Some implications of the findings discussed relate to the current clinical trials of PARP inhibitors. If some of the endogenous compounds mentioned are inhibitors of the enzyme, plasma levels of these molecules might influence physiological or pathophysiological parameters and, ultimately, the outcome of the trials. For instance, possible gender differences in cancer trials with PARP inhibitors might require investigation (this issue is less important in cardiovascular trials with PARP inhibitors because most women develop stroke or heart attack only after menopause, when the regulation of PARP activity by estrogen is expected to be diminished). In many clinical trials, coffee drinking is discouraged. The observation that caffeine metabolites can suppress PARP activity could necessitate the exclusion of coffee from clinical trials involving PARP inhibitors.
The safety and risks associated with chronic or repeated administration of PARP inhibitors are currently under debate because of the role of PARP in the maintenance of genomic integrity [2,57]. The recent studies demonstrating that PARP activity is dynamically regulated by a multitude of factors and compounds (some of which –e.g. coffee and tetracycline antibiotics – are considered to be safe and well tolerated) favor a more permissive view of the chronic use of PARP inhibitors, perhaps at doses and concentrations at which inhibition is only partial.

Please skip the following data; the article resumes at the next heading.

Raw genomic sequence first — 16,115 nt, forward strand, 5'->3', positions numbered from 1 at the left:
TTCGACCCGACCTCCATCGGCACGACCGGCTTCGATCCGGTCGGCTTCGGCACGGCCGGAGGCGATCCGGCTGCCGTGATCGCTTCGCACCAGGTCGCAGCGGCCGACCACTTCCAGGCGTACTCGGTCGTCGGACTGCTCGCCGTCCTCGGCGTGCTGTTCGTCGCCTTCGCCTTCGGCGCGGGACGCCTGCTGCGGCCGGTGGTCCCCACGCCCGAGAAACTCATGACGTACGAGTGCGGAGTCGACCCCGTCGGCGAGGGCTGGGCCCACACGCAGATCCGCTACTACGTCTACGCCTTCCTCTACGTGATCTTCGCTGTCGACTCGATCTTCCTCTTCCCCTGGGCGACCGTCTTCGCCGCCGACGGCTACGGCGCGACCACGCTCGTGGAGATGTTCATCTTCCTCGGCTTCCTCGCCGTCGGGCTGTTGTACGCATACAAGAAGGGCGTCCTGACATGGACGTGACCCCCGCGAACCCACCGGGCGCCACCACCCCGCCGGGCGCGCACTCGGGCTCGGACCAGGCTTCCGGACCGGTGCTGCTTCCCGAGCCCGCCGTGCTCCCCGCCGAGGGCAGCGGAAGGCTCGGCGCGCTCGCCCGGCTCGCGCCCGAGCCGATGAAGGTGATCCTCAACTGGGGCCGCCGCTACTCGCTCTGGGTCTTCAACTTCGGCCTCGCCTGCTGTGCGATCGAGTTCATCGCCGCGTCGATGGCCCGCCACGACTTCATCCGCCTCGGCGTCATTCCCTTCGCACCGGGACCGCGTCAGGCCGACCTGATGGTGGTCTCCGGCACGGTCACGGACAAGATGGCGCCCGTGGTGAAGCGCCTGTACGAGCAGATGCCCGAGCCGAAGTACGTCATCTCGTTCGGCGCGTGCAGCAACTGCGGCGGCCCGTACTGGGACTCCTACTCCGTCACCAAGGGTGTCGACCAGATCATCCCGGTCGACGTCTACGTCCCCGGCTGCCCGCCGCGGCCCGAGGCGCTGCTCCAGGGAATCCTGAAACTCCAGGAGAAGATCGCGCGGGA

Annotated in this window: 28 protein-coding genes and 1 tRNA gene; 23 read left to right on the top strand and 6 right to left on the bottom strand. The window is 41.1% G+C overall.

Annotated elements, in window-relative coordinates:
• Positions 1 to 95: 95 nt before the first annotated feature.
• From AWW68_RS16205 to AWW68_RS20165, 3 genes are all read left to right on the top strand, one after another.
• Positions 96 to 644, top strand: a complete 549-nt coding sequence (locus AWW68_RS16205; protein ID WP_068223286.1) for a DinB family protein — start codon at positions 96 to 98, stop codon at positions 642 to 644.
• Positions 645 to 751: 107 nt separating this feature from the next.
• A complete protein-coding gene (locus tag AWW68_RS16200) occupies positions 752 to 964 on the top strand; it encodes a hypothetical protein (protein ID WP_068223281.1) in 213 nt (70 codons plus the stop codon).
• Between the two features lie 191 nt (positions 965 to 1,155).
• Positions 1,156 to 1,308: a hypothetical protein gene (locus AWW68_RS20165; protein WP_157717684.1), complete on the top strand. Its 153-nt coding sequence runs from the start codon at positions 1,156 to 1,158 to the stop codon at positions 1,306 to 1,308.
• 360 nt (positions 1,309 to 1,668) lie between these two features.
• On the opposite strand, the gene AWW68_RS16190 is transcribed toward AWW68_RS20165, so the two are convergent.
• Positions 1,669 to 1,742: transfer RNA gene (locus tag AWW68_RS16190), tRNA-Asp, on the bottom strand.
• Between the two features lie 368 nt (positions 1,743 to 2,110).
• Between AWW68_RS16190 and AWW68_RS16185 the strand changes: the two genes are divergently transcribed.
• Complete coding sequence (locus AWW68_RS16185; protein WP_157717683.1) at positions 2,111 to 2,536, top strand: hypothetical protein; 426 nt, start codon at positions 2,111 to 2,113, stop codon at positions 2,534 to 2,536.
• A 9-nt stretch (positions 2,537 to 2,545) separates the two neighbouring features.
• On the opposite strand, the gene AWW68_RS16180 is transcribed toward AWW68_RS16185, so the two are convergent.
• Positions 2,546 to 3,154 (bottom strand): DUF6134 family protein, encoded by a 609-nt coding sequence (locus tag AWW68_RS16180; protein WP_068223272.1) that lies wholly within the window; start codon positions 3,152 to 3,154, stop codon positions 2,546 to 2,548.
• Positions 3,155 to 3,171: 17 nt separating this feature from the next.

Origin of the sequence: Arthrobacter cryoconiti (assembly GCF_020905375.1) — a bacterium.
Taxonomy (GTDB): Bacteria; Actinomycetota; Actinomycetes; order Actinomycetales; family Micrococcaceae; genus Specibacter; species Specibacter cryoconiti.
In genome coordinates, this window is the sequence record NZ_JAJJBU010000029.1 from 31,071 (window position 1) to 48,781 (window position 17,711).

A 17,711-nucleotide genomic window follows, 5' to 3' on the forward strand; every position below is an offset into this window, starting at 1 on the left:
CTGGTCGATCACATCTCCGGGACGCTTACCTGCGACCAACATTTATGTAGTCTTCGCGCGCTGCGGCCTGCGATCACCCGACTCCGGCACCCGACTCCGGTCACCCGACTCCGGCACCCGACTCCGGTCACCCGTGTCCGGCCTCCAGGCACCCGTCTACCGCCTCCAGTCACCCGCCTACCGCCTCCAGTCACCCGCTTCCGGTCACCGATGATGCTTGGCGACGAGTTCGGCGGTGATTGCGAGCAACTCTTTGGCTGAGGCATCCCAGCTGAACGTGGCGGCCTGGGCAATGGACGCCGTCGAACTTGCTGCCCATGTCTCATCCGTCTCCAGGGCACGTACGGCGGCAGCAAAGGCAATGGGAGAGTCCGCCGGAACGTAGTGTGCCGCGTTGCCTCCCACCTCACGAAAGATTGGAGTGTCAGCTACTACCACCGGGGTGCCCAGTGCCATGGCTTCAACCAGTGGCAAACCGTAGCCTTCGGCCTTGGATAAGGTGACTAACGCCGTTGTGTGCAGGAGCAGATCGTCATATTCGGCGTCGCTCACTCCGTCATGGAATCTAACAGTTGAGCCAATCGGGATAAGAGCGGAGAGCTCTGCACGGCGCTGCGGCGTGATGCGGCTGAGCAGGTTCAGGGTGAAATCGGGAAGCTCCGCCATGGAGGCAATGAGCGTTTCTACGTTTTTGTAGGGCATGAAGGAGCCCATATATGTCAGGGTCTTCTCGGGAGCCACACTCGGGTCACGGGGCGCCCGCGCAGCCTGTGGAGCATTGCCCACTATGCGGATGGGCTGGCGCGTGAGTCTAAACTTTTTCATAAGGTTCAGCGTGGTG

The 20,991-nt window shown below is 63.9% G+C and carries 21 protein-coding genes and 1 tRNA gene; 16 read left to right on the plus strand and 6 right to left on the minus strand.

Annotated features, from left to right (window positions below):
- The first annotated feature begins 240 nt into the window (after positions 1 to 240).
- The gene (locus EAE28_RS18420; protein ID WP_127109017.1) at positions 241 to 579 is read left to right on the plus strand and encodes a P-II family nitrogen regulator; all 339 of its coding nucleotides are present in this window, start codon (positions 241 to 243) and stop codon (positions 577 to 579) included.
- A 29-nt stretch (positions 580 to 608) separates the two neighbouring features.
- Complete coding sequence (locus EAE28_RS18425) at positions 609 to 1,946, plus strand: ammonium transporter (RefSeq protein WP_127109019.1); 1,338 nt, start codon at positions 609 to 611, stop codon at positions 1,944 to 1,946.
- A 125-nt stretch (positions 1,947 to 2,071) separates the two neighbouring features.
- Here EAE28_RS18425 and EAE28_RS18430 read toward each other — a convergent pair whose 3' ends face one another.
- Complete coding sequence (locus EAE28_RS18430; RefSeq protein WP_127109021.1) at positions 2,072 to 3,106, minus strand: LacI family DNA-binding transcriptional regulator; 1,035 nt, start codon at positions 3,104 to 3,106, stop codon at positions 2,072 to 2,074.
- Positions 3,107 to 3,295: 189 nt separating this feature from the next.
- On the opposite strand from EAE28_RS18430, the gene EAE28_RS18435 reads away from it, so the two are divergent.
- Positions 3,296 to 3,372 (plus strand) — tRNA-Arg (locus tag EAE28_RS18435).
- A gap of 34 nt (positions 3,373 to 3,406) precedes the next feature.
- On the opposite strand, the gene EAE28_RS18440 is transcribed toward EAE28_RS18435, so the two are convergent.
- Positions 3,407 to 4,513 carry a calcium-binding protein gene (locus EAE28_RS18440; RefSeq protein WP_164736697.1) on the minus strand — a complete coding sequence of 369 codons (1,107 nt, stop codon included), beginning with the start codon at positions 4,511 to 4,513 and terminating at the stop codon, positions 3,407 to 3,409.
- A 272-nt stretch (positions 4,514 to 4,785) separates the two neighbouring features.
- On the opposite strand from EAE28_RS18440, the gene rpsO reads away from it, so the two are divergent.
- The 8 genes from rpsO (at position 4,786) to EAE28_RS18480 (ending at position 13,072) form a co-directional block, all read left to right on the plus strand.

In light of the data showing the PARP inhibitory effect of tetracyclines (coupled with the established safety profile of doxycycline and minocycline), the possible therapeutic benefit of the combination of doxycycline or minocycline with anticancer chemotherapeutics could be explored, as with the recent attempts to investigate the combination therapy of novel ultrapotent PARP inhibitors with chemotherapeutic agents such as temozolomide.
In conclusion, a growing body of data demonstrates that PARP activity is dynamically regulated by many activators and inhibitors (Figure 1). These observations necessitate the revision of some of the views of PARP as a regulator of health and disease, and highlight new points regarding the design and interpretation of clinical trials involving PARP inhibitors.
Figure 1
Figure 1
Endogenous and exogenous regulators and modulators of PARP-1 activity. Endogenous factors can affect PARP-1 activity either by forming a complex with PARP-1 or by inhibiting the binding of NAD+ to the active site of the enzyme. The former might include (more ...)
Acknowledgments
This work was supported in part by the Intramural Research Program of the National Institutes of Health and National Institute on Alcohol Abuse and Alcoholism (to P.P.) and by grant R01 from the National Institutes of Health (to C.S. and R.S.).